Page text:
Neil, we’re here at the unveil of the DB10, a car that’s got everyone in the region – and indeed across the world – talking. What do you think the fascination is?
“Bond! Of course the James Bond relationship has been there for 50 years now: Aston needs 007, but 007 also needs Aston. They’re sort of married together, and their relationship works really well because it creates excitement and the drive. Plus, James Bond is all about the ‘gentleman’s car’, and that’s our selling point. It’s our signature.”
Strange you should mention ‘marriage’, given that James Bond – in the novels at least – originally started out with Bentley, another ‘gentleman’ car’…
“[Laughs] Ah, but has he gone back to Bentley? No. Where has he been for the last three films? With us. And I think it is largely to do with our signature. Other brands have tried but I don’t think it’s had the same success: you ask most people about the most famous Bond car, and they’re likely to say the DB5. And Aston Martin.”
Moving to the DB10, is its true that seven cars were written off during development? How much cringing did that cause back at the factory?!
“Quite a lot, but we look at it in another way. If your remember Casino Royale when the DBS was sent rolling, nine were written off. But during filming they actually got the most rolls ever performed in a film sequence, or something like that” – Good memory Neil. The DBS set a Guinness World Record with seven consecutive canon rolls in Casino Royale in 2006 – “So yes, it is painful, but at the end of the day, what we get out of this from a brand perspective, we cannot underwrite. It’s always the best messaging for Aston Martin. We get a spike in interest and a spike in sales, so it’s always beneficial.”
With this in mind, is the temptation there to take shortcuts on a stunt car that’s going to be written off anyway?
“Actually no. The problem is they come down the production line, and you can’t explain to someone who’s building these everyday, ‘oh for this one, don’t take as much care and attention’. There’s no way. It’s too complicated. You’d almost have to build another production line just to manage that.”
The Dubai International Motor Show is coming up, and the DB10 will be one of Aston’s ‘star’ cars. How significant an event is this for Aston Martin?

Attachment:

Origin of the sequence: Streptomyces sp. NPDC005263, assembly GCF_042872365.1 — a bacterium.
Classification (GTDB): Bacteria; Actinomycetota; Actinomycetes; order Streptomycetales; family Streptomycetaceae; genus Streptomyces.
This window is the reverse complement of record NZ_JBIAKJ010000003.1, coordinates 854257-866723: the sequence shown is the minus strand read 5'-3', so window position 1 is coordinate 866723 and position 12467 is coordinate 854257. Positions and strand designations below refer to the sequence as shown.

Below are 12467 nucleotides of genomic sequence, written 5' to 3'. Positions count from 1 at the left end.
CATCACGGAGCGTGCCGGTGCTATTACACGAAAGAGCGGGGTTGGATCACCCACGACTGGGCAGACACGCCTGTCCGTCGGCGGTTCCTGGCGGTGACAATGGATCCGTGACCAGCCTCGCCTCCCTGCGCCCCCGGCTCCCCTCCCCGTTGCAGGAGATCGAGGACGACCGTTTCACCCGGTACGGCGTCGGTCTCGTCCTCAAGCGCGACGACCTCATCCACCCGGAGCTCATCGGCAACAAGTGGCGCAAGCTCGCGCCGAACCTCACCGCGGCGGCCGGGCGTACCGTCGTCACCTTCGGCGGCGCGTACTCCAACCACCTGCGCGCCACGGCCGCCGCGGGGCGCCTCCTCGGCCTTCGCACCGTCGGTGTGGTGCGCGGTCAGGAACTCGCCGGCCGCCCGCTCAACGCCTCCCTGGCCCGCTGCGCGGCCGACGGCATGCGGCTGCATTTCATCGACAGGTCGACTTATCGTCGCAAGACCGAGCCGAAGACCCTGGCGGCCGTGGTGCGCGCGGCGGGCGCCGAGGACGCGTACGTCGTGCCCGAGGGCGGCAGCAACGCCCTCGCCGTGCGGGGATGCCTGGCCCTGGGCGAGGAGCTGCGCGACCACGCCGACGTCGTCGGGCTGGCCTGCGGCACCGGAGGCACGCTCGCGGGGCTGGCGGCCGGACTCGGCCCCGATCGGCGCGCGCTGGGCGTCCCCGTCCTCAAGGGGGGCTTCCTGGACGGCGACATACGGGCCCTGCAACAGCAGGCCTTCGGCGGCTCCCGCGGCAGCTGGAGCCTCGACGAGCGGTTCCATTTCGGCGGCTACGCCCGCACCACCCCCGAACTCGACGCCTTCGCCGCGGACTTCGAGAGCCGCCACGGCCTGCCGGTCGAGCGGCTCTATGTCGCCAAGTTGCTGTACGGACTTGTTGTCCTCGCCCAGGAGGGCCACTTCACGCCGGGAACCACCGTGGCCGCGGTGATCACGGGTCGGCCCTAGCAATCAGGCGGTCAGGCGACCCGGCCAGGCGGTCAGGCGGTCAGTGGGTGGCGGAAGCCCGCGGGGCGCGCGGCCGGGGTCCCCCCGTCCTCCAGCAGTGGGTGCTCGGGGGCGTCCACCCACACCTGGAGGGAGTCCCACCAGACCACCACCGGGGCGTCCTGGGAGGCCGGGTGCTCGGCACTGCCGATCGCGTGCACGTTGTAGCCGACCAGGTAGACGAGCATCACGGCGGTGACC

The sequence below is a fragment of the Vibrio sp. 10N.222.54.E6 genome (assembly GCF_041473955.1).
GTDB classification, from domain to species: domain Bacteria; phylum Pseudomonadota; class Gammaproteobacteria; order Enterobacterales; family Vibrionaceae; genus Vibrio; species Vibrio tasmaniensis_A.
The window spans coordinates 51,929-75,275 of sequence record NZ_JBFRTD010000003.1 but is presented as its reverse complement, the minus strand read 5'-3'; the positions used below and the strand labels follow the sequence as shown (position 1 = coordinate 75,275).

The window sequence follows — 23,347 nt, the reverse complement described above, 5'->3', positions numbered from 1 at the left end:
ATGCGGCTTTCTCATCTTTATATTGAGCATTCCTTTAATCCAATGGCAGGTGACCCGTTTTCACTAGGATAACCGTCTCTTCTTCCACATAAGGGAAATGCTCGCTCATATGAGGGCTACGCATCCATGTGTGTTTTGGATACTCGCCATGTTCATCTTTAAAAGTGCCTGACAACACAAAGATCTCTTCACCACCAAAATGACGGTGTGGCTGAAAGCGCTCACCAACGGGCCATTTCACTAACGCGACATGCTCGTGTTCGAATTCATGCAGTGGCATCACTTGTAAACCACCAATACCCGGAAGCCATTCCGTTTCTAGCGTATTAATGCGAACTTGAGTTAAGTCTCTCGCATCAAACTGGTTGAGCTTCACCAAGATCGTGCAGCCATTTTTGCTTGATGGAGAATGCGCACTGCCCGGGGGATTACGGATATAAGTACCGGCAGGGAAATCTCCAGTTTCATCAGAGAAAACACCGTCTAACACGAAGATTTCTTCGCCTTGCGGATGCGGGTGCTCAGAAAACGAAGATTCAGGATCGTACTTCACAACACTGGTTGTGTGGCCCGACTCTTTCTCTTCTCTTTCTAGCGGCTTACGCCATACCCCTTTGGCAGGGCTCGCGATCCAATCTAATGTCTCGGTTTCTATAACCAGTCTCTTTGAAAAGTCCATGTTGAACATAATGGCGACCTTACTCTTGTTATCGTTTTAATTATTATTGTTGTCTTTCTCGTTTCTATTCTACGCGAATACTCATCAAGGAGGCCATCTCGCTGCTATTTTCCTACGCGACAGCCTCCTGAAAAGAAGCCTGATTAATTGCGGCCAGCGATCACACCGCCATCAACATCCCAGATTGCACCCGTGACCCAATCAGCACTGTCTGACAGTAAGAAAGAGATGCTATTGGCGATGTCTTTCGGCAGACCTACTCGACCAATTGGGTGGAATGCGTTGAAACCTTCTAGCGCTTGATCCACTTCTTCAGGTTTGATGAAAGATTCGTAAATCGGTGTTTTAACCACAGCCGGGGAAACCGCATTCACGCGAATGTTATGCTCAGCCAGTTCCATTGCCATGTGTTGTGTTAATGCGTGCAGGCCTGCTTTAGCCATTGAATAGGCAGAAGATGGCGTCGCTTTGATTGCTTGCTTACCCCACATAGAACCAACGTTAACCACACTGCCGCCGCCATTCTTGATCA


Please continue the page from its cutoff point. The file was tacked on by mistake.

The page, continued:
“Well this year we didn’t do the Frankfurt Motor Show, so it is very important. The Middle East is a growing market for us, and a relatively new market, and we have some ‘super wow’ stuff coming in the next five years. So we need to start getting our message across, particularly about our special edition models, like the Vulcan and the Vantage GT12. Where do we sell most of these? The Middle East. Plus, the Lagonda was built specifically for this region. So it’s definitely a huge event for us.”
How much preparation is required for a show of this size?
“Enormous. We start choosing the cars seven months in advance, since some of them have a lot of ‘Q’ bespoke features on, and require a six-month build process just for that.”
How do you decide which is the ‘show stealer’ on your stand, given that either the DB10 or the Vulcan could sit quite happily on their own?
“It’s a unique year to have two such special models on the stand. To be honest I would have put the GT12 on the stand as well if I could! But the Bond car is a signature for our future, while the Vulcan shows what Aston Martin is really capable of. Those are our two big headliners, anyway. The Lagonda we’ve already celebrated but will be there on the stand, and we’ll also be announcing the new DB11. We also have the last edition of the DB9 – the GT – so why not have that there too?”
One of the Dubai Motor Show’s key themes this year is ‘Motoring Nostalgia’, a collection of classic models from the 1950s to 1980s. Strange that, given its illustrious heritage, Aston hasn’t gone the same route…
“True, but purely because we have so much product at the moment, You can only have a stand so big and a budget so large…”
Quite a nice problem to have…
“Exactly! And yes, it’s a shame, because at the 2013 Dubai Motor Show we had a DB6 on the stand, which created such a buzz. People absolutely loved it! And of course, with the whole Bond thing, to have a DB5 sitting next to the DB10 on our stand would be beautiful, but there’s only so much you can do.”
Key focus today is of course the DB10’s first appearance in the region. How many phone calls have you already had from people looking to buy one?
“Hundreds. I tell you, HUNDREDS. And people will not take ‘no’ for an answer. They just cannot believe that this isn’t a production car. But it’s not. Of course the temptation is there for us to sell one, and from my point of view, I wish we had made a hundred! But that’s the deal that’s been made by Sony and the shareholders, so that’s that.”
Of the 10 that have been made specifically for Spectre, only one will be auctioned off, correct?
“Yes, which will be in March or April next year. I’m not absolutely sure how it’s going to work just yet because there will be enormous global demand for both this car and the production DB11. I think because the DB11 is so revolutionary, the waiting list could be as long as two years. So that’s going to be a big challenge for us.”
So, you have DB10 phone calls to take, the Dubai Motor Show to arrange, and an auction to prepare. Presumably a lot of sleepless nights ahead…?
“Yes! But it’s exciting. And we’re also hoping to do something spectacular with the Vulcan at this month’s Formula 1 Abu Dhabi Grand Prix. But I can’t say anything about that. You’ll just have to join us throughout November.”